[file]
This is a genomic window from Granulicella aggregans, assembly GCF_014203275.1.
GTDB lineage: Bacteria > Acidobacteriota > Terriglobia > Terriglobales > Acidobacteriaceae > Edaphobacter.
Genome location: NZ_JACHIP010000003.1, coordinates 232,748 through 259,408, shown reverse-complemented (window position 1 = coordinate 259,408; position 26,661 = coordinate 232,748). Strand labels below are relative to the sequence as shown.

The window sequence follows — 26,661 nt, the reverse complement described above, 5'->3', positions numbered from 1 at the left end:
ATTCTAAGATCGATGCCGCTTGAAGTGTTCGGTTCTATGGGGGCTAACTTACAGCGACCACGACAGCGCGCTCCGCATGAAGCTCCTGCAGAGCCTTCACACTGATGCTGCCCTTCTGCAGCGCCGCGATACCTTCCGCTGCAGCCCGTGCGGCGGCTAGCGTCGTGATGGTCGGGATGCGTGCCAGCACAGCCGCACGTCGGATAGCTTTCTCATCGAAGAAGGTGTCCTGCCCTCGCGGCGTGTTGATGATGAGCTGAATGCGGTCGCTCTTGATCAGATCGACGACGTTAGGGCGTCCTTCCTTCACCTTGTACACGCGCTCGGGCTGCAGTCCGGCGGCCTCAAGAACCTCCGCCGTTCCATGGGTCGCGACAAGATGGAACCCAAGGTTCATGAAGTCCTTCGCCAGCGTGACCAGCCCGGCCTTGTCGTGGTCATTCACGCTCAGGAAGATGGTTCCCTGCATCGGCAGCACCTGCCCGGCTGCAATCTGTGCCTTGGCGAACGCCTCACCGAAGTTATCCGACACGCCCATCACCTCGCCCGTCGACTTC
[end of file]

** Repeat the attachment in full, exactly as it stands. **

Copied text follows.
This is a genomic window from Granulicella aggregans, assembly GCF_014203275.1.
GTDB lineage: Bacteria > Acidobacteriota > Terriglobia > Terriglobales > Acidobacteriaceae > Edaphobacter.
Genome location: NZ_JACHIP010000003.1, coordinates 232,748 through 259,408, shown reverse-complemented (window position 1 = coordinate 259,408; position 26,661 = coordinate 232,748). Strand labels below are relative to the sequence as shown.

The window sequence follows — 26,661 nt, the reverse complement described above, 5'->3', positions numbered from 1 at the left end:
ATTCTAAGATCGATGCCGCTTGAAGTGTTCGGTTCTATGGGGGCTAACTTACAGCGACCACGACAGCGCGCTCCGCATGAAGCTCCTGCAGAGCCTTCACACTGATGCTGCCCTTCTGCAGCGCCGCGATACCTTCCGCTGCAGCCCGTGCGGCGGCTAGCGTCGTGATGGTCGGGATGCGTGCCAGCACAGCCGCACGTCGGATAGCTTTCTCATCGAAGAAGGTGTCCTGCCCTCGCGGCGTGTTGATGATGAGCTGAATGCGGTCGCTCTTGATCAGATCGACGACGTTAGGGCGTCCTTCCTTCACCTTGTACACGCGCTCGGGCTGCAGTCCGGCGGCCTCAAGAACCTCCGCCGTTCCATGGGTCGCGACAAGATGGAACCCAAGGTTCATGAAGTCCTTCGCCAGCGTGACCAGCCCGGCCTTGTCGTGGTCATTCACGCTCAGGAAGATGGTTCCCTGCATCGGCAGCACCTGCCCGGCTGCAATCTGTGCCTTGGCGAACGCCTCACCGAAGTTATCCGACACGCCCATCACCTCGCCCGTCGACTTC